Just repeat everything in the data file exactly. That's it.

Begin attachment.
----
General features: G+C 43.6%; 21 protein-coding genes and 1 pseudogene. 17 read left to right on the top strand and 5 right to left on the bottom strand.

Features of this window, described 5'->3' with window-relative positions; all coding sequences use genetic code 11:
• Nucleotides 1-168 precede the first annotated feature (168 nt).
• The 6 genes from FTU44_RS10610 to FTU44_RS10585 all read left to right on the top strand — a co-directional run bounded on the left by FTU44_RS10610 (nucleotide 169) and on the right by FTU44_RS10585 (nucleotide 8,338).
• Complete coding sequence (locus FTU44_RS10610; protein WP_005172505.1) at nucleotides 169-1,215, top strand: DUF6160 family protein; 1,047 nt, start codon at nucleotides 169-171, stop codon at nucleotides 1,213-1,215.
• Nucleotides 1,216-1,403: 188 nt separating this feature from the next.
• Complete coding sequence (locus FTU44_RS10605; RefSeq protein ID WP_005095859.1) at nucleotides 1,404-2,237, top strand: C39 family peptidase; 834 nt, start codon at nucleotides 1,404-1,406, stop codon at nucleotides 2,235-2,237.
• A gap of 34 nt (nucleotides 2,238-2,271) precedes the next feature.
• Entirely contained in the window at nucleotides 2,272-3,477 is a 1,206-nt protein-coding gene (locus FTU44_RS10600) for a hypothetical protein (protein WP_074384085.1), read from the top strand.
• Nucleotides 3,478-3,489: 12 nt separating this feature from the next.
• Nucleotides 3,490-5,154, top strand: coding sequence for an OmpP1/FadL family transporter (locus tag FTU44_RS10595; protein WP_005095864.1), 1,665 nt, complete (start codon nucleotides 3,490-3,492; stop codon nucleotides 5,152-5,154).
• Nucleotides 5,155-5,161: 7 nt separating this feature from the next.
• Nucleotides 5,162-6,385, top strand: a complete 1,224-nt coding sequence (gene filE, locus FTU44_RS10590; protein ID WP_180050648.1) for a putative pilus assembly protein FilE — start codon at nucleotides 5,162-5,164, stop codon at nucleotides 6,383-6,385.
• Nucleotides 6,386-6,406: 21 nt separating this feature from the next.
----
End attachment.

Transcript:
General features: G+C 43.6%; 21 protein-coding genes and 1 pseudogene. 17 read left to right on the top strand and 5 right to left on the bottom strand.

Features of this window, described 5'->3' with window-relative positions; all coding sequences use genetic code 11:
• Nucleotides 1-168 precede the first annotated feature (168 nt).
• The 6 genes from FTU44_RS10610 to FTU44_RS10585 all read left to right on the top strand — a co-directional run bounded on the left by FTU44_RS10610 (nucleotide 169) and on the right by FTU44_RS10585 (nucleotide 8,338).
• Complete coding sequence (locus FTU44_RS10610; protein WP_005172505.1) at nucleotides 169-1,215, top strand: DUF6160 family protein; 1,047 nt, start codon at nucleotides 169-171, stop codon at nucleotides 1,213-1,215.
• Nucleotides 1,216-1,403: 188 nt separating this feature from the next.
• Complete coding sequence (locus FTU44_RS10605; RefSeq protein ID WP_005095859.1) at nucleotides 1,404-2,237, top strand: C39 family peptidase; 834 nt, start codon at nucleotides 1,404-1,406, stop codon at nucleotides 2,235-2,237.
• A gap of 34 nt (nucleotides 2,238-2,271) precedes the next feature.
• Entirely contained in the window at nucleotides 2,272-3,477 is a 1,206-nt protein-coding gene (locus FTU44_RS10600) for a hypothetical protein (protein WP_074384085.1), read from the top strand.
• Nucleotides 3,478-3,489: 12 nt separating this feature from the next.
• Nucleotides 3,490-5,154, top strand: coding sequence for an OmpP1/FadL family transporter (locus tag FTU44_RS10595; protein WP_005095864.1), 1,665 nt, complete (start codon nucleotides 3,490-3,492; stop codon nucleotides 5,152-5,154).
• Nucleotides 5,155-5,161: 7 nt separating this feature from the next.
• Nucleotides 5,162-6,385, top strand: a complete 1,224-nt coding sequence (gene filE, locus FTU44_RS10590; protein ID WP_180050648.1) for a putative pilus assembly protein FilE — start codon at nucleotides 5,162-5,164, stop codon at nucleotides 6,383-6,385.
• Nucleotides 6,386-6,406: 21 nt separating this feature from the next.